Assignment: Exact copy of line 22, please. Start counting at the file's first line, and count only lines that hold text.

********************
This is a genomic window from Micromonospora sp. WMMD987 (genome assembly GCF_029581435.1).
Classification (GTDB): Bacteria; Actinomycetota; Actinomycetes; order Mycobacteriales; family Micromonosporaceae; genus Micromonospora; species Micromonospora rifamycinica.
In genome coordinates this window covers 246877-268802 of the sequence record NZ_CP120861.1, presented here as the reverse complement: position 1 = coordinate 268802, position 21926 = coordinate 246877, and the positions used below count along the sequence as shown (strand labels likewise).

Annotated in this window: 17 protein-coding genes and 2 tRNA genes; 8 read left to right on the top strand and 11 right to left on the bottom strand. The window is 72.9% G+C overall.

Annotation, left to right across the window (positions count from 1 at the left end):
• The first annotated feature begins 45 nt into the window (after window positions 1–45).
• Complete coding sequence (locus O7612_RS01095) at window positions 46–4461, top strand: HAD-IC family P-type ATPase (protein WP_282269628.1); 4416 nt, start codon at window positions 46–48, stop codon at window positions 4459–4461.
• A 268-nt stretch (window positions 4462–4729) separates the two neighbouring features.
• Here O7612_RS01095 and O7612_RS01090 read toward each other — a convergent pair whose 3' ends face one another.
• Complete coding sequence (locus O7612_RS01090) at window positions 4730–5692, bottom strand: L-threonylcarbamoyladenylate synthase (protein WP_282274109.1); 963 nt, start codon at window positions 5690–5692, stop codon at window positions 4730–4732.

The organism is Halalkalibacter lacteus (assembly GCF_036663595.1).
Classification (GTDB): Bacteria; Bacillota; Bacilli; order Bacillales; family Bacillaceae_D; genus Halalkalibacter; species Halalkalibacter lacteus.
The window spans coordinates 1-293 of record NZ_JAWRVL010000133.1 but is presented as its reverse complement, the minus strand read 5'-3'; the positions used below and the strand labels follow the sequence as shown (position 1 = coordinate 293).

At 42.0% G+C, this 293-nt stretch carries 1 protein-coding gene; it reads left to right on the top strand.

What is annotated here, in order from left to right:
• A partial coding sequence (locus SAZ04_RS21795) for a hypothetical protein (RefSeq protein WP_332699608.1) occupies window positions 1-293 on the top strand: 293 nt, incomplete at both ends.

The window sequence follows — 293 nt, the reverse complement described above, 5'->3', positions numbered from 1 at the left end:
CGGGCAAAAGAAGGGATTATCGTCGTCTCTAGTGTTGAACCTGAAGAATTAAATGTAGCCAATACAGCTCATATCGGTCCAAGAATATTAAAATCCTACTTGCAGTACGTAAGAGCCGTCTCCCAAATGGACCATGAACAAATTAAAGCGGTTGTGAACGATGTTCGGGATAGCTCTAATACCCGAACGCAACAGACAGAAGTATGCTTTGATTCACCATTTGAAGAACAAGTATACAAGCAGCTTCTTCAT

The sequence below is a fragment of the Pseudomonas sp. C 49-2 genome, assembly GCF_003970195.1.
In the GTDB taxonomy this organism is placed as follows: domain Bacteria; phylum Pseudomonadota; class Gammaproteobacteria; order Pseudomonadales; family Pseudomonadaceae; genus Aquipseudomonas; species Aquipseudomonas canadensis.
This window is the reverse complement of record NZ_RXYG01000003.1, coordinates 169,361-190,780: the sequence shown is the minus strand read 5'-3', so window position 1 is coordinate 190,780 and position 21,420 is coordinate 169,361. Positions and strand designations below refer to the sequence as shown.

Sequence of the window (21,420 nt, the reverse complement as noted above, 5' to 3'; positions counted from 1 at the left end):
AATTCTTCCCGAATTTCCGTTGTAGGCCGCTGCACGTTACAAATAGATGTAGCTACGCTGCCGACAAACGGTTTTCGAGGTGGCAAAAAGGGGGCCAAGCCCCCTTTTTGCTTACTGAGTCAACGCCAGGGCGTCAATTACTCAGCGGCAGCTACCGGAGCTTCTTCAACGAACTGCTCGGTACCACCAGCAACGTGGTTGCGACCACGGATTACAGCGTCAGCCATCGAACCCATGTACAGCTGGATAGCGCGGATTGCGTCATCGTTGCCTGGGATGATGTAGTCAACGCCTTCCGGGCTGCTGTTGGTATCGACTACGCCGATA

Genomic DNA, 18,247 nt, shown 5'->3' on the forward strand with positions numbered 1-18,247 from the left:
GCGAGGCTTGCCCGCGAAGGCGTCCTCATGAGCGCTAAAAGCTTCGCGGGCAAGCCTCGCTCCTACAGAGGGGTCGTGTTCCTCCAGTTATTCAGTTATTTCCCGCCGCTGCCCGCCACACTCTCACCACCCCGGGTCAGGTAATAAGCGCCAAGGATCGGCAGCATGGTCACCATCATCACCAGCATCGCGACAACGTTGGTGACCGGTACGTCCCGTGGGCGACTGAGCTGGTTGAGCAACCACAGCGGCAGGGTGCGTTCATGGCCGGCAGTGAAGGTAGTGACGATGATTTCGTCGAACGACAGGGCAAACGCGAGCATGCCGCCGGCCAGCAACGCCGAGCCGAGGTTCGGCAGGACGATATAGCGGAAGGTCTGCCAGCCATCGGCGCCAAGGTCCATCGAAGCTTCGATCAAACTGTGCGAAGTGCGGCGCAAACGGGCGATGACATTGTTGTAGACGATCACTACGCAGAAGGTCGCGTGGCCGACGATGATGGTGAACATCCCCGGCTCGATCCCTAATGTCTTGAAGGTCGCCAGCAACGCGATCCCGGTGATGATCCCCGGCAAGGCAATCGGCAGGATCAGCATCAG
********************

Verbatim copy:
Sequence of the window (21,420 nt, the reverse complement as noted above, 5' to 3'; positions counted from 1 at the left end):